Title I, Part A, the cornerstone of the Elementary and Secondary Education Act (ESEA), as amended by the Every Student Succeeds Act (ESSA) of 2015, is the largest federal education program. Its intent is to help ensure that all children have the opportunity to obtain a high-quality education and reach proficiency in challenging State academic content and performance standards.
Title I began with the passage of the Elementary and Secondary Education Act (ESEA) of 1965, which provided federal funding for high-poverty schools to help students who are behind academically and at risk of falling behind. Services can include hiring teachers and paraprofessionals, tutoring, purchasing instructional equipment, materials and supplies, parent and family engagement opportunities, professional development, and pre-kindergarten programs.
Title I Schools
Schools considered Title I are those in which the identified student percentage (students directly certified) is at least 35.65% (or 57.03%) based on Community Eligibility Provision (CEP) guidelines. The Community Eligibility Provision (CEP) replaced Free and Reduced Lunch (FRL) as the district's measure of poverty in 2015.
All CMS Title I schools operate under a schoolwide program model. These programs have flexibility in using their Title I funds, in conjunction with other funds in the school, to upgrade the operation of the entire school. Schoolwide programs must conduct a comprehensive needs assessment, identify and commit to specific goals and strategies that address those needs, create a comprehensive plan, and conduct an annual review of the effectiveness of the schoolwide program.
What Your Child Would Learn
- Plan for comprehensive, long-term improvement
- Serve all students with high-quality teachers and paraprofessionals
- Provide continuous learning for staff, parents, and the community
- Use evidence-based practices to develop and implement enriched instruction for all students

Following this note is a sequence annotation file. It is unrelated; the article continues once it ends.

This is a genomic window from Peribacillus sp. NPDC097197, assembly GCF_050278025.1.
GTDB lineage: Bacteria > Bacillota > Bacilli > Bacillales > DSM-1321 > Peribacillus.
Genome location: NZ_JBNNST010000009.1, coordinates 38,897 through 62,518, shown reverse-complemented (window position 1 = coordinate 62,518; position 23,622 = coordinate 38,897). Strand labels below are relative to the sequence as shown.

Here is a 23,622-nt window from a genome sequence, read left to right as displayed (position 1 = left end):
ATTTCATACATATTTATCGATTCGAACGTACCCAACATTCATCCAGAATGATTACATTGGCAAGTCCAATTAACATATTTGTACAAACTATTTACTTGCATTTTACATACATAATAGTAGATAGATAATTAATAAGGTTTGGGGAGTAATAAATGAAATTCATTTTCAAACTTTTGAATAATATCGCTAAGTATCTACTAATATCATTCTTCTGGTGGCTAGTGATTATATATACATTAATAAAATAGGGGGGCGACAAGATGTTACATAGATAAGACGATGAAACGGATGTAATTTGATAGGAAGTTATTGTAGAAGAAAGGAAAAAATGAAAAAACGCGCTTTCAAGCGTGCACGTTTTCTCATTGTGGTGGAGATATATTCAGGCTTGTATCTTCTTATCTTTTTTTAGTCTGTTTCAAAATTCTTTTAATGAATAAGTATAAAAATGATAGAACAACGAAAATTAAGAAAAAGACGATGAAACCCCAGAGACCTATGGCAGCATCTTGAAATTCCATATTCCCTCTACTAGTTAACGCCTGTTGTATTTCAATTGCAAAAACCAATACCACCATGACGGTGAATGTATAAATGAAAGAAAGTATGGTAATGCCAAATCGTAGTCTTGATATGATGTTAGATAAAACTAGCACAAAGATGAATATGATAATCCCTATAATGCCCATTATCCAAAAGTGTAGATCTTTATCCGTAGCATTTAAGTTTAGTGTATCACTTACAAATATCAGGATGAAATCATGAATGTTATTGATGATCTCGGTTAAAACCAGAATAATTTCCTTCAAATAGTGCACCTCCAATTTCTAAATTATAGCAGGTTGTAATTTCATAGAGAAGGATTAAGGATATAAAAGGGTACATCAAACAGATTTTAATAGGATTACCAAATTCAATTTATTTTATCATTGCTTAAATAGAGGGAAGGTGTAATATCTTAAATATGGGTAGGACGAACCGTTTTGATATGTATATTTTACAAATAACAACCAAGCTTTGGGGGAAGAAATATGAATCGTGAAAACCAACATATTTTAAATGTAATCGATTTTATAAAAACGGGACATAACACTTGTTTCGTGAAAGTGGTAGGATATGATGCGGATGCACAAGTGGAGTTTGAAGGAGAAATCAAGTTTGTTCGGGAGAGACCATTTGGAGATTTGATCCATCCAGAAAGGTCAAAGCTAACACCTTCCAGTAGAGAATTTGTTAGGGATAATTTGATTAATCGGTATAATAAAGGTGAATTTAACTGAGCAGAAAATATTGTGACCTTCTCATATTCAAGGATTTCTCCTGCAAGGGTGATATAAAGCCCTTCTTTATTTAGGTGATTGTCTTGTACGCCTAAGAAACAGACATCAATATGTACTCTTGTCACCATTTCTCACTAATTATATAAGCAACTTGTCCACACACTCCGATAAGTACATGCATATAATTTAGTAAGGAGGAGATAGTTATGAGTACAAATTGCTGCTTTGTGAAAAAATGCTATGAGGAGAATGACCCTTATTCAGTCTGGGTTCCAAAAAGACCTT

- Use inclusive approaches to strengthen the school's organizational structure
- Coordinate resources to achieve program goals
- Engage in continuous self-assessment and improvement
The Ten Required Components of a Title I School
- Schools must complete a comprehensive needs assessment that drives all aspects of school operations.
- School reform strategies must be implemented to address the identified needs.
- All instructional staff, including paraprofessionals, must be of high quality as defined by state licensing standards in the NC ESSA Accountability Plan.
- There must be high-quality and ongoing professional development for staff to address the school's needs.
- There must be strategies to recruit high-quality teachers and place them in areas of greatest need.
- Parent and family engagement is a critical and integral part of day-to-day operations in a Title I school.
- Strategies are in place to aid in the transitions between academic grade levels and school levels, i.e., preschool to kindergarten, elementary to middle school, and middle school to high school.
- Teachers are actively involved in the use of assessments, and instructional decisions are driven by data analysis.
- Schools develop specific instructional activities for students identified with the greatest needs.
- Schools coordinate and integrate resources and services from federal, state, and local sources.